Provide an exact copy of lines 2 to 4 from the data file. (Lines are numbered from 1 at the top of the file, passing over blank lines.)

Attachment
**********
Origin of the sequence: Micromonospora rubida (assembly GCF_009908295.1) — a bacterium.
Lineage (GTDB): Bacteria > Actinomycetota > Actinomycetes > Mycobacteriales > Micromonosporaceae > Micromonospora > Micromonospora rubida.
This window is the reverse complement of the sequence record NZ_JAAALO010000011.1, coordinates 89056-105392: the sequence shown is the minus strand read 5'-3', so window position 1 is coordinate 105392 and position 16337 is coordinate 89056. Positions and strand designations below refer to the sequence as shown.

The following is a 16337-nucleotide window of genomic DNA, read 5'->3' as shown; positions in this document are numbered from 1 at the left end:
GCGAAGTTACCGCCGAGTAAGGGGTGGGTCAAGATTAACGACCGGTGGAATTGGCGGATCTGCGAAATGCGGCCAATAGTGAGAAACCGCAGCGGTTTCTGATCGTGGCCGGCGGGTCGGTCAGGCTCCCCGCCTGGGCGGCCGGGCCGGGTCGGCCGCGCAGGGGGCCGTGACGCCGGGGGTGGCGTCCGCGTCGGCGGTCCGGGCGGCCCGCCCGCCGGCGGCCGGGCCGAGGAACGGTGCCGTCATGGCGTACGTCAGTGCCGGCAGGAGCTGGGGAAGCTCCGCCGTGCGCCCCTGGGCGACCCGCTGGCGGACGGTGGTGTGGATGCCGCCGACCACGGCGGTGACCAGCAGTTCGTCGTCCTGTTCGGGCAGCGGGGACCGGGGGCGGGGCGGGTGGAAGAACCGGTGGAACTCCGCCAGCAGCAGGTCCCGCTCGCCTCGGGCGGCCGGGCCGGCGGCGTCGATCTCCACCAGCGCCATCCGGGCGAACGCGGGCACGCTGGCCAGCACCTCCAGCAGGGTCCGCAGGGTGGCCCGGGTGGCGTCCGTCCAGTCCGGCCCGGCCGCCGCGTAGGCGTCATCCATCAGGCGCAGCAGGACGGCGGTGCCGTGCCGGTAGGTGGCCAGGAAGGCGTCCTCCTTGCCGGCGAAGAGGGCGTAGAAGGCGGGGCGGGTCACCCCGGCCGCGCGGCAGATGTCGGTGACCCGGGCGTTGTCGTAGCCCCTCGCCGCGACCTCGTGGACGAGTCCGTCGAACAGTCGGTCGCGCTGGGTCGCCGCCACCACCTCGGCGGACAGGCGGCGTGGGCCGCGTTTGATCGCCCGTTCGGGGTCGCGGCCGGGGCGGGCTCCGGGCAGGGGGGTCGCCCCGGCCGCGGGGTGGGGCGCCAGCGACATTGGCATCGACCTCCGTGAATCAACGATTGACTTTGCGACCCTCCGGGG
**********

Lineage (GTDB): Bacteria > Actinomycetota > Actinomycetes > Mycobacteriales > Micromonosporaceae > Micromonospora > Micromonospora rubida.
This window is the reverse complement of the sequence record NZ_JAAALO010000011.1, coordinates 89056-105392: the sequence shown is the minus strand read 5'-3', so window position 1 is coordinate 105392 and position 16337 is coordinate 89056. Positions and strand designations below refer to the sequence as shown.

The following is a 16337-nucleotide window of genomic DNA, read 5'->3' as shown; positions in this document are numbered from 1 at the left end: